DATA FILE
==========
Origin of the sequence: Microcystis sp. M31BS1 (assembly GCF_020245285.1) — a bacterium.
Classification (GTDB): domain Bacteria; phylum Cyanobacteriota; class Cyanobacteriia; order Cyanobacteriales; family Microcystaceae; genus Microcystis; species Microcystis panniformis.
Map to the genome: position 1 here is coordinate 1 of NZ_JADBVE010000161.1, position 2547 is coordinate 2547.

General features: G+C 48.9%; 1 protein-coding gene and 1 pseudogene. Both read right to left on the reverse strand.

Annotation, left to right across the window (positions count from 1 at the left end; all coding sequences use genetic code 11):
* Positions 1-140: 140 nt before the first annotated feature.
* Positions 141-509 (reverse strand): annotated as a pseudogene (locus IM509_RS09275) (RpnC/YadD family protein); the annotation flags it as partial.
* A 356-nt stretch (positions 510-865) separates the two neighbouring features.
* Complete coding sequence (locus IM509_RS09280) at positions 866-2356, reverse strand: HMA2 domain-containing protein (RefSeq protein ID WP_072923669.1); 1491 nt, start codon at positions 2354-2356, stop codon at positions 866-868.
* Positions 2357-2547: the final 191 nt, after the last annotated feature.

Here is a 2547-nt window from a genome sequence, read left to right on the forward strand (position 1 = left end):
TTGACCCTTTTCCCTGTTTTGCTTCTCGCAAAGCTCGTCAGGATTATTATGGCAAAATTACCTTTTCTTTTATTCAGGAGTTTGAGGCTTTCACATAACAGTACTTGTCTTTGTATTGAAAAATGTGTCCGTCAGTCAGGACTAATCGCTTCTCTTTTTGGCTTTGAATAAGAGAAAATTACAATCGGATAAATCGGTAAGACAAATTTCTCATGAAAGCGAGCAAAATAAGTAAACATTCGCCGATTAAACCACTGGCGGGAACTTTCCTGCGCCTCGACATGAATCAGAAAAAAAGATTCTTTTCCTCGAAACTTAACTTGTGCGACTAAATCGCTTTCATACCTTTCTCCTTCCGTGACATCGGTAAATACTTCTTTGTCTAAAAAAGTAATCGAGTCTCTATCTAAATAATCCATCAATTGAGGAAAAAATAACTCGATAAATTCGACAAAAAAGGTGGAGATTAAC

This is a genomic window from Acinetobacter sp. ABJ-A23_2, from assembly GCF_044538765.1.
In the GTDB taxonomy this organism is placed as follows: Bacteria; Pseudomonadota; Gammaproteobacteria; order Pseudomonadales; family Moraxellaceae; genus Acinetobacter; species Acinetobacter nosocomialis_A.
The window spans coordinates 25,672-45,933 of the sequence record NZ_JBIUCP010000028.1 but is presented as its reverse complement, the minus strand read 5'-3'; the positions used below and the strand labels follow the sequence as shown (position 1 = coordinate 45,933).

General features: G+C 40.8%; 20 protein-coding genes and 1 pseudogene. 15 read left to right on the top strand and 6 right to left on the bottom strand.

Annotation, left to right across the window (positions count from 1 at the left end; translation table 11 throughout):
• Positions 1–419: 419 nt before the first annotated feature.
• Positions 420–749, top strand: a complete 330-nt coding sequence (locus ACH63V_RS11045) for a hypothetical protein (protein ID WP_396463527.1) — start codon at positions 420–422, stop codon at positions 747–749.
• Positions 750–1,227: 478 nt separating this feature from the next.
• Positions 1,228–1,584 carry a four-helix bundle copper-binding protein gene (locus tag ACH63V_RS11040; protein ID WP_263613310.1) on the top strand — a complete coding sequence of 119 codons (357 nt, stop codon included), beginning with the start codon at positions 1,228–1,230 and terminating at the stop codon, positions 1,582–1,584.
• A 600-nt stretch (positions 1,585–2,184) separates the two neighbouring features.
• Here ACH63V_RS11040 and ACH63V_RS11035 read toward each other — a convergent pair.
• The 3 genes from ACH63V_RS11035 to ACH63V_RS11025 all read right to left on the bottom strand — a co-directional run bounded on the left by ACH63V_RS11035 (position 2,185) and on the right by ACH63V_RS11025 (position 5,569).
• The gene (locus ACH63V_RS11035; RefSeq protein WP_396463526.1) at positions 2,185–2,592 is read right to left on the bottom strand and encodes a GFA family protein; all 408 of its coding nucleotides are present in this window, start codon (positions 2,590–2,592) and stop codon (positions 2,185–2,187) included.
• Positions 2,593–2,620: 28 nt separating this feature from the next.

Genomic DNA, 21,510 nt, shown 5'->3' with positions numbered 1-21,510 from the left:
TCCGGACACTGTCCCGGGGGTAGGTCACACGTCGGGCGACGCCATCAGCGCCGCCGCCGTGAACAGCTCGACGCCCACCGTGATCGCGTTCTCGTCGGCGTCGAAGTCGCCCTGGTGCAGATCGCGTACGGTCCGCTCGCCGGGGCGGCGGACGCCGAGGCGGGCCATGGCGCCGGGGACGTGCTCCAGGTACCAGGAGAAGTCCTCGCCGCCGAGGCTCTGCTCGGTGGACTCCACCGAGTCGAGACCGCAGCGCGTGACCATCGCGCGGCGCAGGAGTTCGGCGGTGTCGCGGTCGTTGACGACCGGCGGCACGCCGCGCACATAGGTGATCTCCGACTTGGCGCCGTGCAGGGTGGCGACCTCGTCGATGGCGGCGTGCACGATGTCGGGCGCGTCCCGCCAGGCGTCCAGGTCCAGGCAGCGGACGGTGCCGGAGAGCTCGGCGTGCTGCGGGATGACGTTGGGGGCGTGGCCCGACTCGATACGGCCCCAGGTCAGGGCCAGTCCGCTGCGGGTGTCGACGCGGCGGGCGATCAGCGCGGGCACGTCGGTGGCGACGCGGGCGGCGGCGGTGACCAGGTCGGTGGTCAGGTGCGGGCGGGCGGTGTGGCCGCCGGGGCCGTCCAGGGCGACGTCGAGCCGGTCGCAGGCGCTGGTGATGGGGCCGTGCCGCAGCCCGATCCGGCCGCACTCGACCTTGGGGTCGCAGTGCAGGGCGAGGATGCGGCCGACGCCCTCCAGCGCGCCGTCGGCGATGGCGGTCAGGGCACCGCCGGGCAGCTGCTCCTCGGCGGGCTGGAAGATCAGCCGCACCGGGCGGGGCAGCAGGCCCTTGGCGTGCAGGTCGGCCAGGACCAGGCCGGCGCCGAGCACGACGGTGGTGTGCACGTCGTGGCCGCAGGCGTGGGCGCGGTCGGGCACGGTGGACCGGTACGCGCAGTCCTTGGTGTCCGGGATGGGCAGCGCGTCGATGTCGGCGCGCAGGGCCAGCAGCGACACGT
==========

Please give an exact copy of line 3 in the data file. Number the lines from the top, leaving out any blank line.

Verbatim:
Map to the genome: position 1 here is coordinate 1 of NZ_JADBVE010000161.1, position 2547 is coordinate 2547.